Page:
I have noticed that my preferred steed and ride characteristics seems to change on a periodic basis. I have gone through a recent period of minimising weight and maximising speed, and therefore have been spending a lot of time on the CHR. However, this always has a knock on effect for me, and I end up stripping down the Fuego, removing racks and mudguards, putting fast road tyres on etc, in order to make it as fast as possible too. Which just seems daft when I can take the CHR out for a speed fix, and it’s always going to trump the Fuego in that regard.
This week I put the Fuego back into the sweet spot that it so beautifully occupies – ‘fast enough’, super comfortable and flexible luggage options with nice bigger volume tyres. I haven’t gone as far as the full pannier rack again yet but it’s only a matter of time.
The Schwalbe Ones have been replaced with the old favourites – Marathon Racers at 65 PSI. They roll pretty fast and are very comfortable, and there’s no more worry about thin tyres getting stuck in one of the many cracks in the road surface. The rear rack and mudguards are back on. I’ve shortened the geometry a bit to make the bike a little less stretched out and the suspension a little softer. I’ve also dialed out the suspension tension to make it more plush. I’ve raised the seat back a little too, so it’s not quite so flat.
I went out for a blast last night – up the old coach road to Heriot and back down the A7 to Stow. After riding the CHR so much, what a difference in comfort! The road buzz is more or less gone. The Marathon Racers are a fantastic tyre, nice and chunky but still pretty speedy. No jarring impacts at all, better vision over the bars and a feeling of riding in style and complete comfort. Low enough gear inches to spin up anything in the Borders. The Fuego is such a delight to ride and so easy to control with the open cockpit bars, and the small front wheel means less stress on tight bends and hills. Sure the bike is a little slower, particularly with the added weight of racks, slower, less supple tyres and lower tyre pressure, but I still managed a healthy 17.6 MPH round the loop and I could have pushed harder. Not bad considering the hills of the old coach road, and a bike that weighs around 18 KG with all the extra bits and pieces added on.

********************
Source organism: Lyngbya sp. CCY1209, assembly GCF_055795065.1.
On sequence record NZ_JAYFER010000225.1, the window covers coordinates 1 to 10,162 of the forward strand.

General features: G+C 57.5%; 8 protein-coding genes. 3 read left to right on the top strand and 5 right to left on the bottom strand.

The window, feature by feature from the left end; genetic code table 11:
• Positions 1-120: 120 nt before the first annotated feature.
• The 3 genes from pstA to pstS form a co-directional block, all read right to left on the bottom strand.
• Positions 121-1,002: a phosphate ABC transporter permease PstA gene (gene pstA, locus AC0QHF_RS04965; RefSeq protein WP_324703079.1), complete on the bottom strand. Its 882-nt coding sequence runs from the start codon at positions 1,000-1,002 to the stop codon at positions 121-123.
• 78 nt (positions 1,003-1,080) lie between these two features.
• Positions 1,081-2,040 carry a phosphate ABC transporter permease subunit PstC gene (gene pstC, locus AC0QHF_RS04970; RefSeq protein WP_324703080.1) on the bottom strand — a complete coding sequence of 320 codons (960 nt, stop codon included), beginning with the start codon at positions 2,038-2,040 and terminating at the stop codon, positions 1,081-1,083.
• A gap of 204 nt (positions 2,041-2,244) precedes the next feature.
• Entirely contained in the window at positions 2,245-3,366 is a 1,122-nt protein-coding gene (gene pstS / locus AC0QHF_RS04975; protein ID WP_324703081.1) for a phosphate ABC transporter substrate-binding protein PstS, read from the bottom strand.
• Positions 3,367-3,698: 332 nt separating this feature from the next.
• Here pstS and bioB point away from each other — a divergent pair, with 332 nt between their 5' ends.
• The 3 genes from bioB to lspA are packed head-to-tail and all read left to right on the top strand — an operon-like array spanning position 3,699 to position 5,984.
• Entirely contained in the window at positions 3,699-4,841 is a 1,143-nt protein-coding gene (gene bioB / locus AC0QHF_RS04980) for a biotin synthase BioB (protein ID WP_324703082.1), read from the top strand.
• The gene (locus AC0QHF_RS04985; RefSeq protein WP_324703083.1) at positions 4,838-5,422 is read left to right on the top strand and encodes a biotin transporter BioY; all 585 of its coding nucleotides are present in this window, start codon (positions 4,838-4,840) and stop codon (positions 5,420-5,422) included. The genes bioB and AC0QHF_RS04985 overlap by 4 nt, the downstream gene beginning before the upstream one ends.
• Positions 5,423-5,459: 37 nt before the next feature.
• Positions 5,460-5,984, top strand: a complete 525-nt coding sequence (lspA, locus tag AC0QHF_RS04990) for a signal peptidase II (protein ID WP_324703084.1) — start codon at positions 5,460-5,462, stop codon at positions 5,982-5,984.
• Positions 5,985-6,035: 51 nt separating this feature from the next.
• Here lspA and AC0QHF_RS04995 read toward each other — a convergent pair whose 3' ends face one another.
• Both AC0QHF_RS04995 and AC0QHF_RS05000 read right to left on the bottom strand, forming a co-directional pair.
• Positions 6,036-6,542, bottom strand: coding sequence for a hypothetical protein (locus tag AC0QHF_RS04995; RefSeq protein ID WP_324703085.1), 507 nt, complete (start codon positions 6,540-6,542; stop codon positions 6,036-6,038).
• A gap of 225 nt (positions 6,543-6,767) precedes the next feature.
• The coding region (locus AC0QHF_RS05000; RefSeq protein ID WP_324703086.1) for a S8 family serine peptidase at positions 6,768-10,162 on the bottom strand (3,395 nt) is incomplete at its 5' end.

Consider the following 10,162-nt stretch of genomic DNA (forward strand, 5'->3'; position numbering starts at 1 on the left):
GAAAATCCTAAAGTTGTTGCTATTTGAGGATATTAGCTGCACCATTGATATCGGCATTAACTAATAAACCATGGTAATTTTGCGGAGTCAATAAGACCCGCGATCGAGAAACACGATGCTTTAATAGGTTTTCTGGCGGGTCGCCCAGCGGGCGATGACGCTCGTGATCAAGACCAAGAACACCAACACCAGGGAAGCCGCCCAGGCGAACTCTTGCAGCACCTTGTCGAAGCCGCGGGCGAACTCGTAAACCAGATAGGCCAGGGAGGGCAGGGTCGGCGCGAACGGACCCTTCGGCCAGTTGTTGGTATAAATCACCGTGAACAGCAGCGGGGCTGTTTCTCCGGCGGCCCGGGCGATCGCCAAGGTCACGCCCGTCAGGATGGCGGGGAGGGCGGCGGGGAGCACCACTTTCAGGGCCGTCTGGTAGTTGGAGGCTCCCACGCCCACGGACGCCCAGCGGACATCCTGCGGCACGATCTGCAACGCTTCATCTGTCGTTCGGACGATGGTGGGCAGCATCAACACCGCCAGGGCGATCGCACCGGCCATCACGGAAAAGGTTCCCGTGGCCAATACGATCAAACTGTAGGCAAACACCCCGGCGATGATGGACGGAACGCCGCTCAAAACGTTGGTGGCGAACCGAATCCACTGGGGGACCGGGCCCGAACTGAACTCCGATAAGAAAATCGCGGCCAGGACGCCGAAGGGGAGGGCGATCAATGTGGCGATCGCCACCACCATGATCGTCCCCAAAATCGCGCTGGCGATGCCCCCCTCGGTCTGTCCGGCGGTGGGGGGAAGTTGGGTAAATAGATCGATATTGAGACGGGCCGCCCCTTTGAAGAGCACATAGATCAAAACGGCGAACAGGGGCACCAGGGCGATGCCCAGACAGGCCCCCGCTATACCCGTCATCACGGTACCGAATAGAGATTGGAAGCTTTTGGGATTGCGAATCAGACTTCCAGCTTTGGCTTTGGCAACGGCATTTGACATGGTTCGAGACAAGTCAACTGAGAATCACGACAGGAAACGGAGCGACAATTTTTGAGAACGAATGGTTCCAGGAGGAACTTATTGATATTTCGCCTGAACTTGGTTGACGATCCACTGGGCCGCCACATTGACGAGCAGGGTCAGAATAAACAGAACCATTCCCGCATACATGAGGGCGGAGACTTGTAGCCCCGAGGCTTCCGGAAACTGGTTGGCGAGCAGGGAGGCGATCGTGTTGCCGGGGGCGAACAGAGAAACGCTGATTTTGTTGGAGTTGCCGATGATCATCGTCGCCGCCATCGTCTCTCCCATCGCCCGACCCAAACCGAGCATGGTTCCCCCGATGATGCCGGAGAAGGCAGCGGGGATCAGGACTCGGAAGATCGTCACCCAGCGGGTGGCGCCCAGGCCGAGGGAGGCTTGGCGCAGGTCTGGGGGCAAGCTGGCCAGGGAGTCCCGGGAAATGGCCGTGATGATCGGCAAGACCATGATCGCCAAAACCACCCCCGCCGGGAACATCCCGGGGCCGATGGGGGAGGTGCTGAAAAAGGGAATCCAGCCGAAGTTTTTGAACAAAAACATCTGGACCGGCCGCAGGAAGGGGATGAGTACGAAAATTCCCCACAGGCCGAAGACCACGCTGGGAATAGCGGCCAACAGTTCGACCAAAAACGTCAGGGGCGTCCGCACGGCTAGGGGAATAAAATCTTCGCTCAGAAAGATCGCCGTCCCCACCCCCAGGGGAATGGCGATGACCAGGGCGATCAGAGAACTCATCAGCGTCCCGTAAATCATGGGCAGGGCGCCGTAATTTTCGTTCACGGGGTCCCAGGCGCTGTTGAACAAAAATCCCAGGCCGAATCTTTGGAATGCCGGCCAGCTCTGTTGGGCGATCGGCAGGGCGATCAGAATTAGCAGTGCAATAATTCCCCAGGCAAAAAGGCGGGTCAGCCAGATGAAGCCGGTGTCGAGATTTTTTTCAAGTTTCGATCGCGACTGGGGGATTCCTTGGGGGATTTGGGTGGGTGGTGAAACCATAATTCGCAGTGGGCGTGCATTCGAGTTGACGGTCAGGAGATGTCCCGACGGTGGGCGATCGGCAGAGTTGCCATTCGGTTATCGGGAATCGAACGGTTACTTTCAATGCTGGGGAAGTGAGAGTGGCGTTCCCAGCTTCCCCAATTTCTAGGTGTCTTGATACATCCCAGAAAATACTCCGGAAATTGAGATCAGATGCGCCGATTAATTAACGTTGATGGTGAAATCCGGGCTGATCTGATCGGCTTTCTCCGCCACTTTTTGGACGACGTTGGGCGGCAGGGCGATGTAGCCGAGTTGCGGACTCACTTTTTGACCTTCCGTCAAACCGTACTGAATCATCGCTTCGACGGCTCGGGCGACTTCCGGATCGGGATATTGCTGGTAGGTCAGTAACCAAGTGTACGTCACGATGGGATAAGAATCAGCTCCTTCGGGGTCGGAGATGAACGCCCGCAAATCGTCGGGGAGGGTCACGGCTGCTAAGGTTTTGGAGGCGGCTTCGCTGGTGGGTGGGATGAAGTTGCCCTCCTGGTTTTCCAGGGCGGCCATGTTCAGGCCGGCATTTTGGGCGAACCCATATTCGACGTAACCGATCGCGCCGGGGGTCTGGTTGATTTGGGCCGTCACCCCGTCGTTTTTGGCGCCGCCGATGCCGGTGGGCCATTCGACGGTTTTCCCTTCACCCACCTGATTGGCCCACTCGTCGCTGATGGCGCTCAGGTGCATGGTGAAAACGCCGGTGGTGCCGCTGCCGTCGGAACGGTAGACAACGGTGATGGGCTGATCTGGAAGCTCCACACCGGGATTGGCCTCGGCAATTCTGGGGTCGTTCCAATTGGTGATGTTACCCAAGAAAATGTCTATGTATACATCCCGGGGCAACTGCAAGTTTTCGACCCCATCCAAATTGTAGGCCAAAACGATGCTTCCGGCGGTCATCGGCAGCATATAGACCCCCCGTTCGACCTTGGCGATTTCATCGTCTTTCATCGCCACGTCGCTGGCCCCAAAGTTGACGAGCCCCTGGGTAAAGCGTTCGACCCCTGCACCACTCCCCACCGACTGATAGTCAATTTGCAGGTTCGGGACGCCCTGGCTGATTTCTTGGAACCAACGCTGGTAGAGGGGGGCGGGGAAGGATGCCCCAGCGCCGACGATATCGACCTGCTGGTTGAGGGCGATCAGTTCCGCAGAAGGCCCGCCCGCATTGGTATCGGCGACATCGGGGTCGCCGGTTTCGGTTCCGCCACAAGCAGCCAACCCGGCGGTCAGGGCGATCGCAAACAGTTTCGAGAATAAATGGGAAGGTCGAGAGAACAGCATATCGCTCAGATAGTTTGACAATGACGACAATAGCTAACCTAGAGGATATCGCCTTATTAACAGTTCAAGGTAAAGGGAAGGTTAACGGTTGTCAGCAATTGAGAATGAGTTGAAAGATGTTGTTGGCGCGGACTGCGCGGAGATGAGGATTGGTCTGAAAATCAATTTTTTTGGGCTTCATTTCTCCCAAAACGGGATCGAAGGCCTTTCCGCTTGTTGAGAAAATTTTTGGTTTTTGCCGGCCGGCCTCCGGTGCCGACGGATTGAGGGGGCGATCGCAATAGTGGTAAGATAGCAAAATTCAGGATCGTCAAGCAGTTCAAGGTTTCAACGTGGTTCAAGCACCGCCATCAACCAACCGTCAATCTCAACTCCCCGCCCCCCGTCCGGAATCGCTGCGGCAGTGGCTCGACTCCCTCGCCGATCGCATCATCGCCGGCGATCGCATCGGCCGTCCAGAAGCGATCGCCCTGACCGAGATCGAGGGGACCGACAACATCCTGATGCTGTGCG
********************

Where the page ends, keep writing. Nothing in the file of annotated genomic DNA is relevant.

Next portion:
I’m actually pretty sad that Nazca have discontinued the Fuego as a model. I understand the Gaucho is a much bigger seller, and that twin big wheels would help on the rutted roads we all have to ride, but there’s something special about this little low slung beast. It’s just a class piece of design. I’m hanging on to mine!